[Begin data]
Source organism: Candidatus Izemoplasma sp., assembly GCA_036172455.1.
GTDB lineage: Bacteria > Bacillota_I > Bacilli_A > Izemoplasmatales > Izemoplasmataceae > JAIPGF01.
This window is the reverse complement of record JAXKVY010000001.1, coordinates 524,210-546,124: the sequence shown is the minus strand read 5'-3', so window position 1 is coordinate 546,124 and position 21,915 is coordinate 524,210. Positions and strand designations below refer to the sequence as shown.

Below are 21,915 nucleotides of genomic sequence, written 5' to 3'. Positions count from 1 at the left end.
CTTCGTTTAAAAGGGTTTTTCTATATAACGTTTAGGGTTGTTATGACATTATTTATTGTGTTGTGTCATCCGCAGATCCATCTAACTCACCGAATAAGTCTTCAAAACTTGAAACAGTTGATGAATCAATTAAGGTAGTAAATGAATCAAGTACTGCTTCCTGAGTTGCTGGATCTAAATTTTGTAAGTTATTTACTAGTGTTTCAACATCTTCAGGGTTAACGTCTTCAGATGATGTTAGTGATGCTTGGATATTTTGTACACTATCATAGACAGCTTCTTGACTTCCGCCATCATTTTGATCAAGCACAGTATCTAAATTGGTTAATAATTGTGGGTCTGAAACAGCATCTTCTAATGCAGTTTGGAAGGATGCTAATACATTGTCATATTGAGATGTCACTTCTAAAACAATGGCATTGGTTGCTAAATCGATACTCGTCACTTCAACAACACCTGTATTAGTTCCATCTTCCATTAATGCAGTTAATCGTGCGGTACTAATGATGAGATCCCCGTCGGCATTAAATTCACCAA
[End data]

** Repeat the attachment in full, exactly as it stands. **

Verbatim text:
Source organism: Candidatus Izemoplasma sp., assembly GCA_036172455.1.
GTDB lineage: Bacteria > Bacillota_I > Bacilli_A > Izemoplasmatales > Izemoplasmataceae > JAIPGF01.
This window is the reverse complement of record JAXKVY010000001.1, coordinates 524,210-546,124: the sequence shown is the minus strand read 5'-3', so window position 1 is coordinate 546,124 and position 21,915 is coordinate 524,210. Positions and strand designations below refer to the sequence as shown.

Below are 21,915 nucleotides of genomic sequence, written 5' to 3'. Positions count from 1 at the left end.
CTTCGTTTAAAAGGGTTTTTCTATATAACGTTTAGGGTTGTTATGACATTATTTATTGTGTTGTGTCATCCGCAGATCCATCTAACTCACCGAATAAGTCTTCAAAACTTGAAACAGTTGATGAATCAATTAAGGTAGTAAATGAATCAAGTACTGCTTCCTGAGTTGCTGGATCTAAATTTTGTAAGTTATTTACTAGTGTTTCAACATCTTCAGGGTTAACGTCTTCAGATGATGTTAGTGATGCTTGGATATTTTGTACACTATCATAGACAGCTTCTTGACTTCCGCCATCATTTTGATCAAGCACAGTATCTAAATTGGTTAATAATTGTGGGTCTGAAACAGCATCTTCTAATGCAGTTTGGAAGGATGCTAATACATTGTCATATTGAGATGTCACTTCTAAAACAATGGCATTGGTTGCTAAATCGATACTCGTCACTTCAACAACACCTGTATTAGTTCCATCTTCCATTAATGCAGTTAATCGTGCGGTACTAATGATGAGATCCCCGTCGGCATTAAATTCACCAA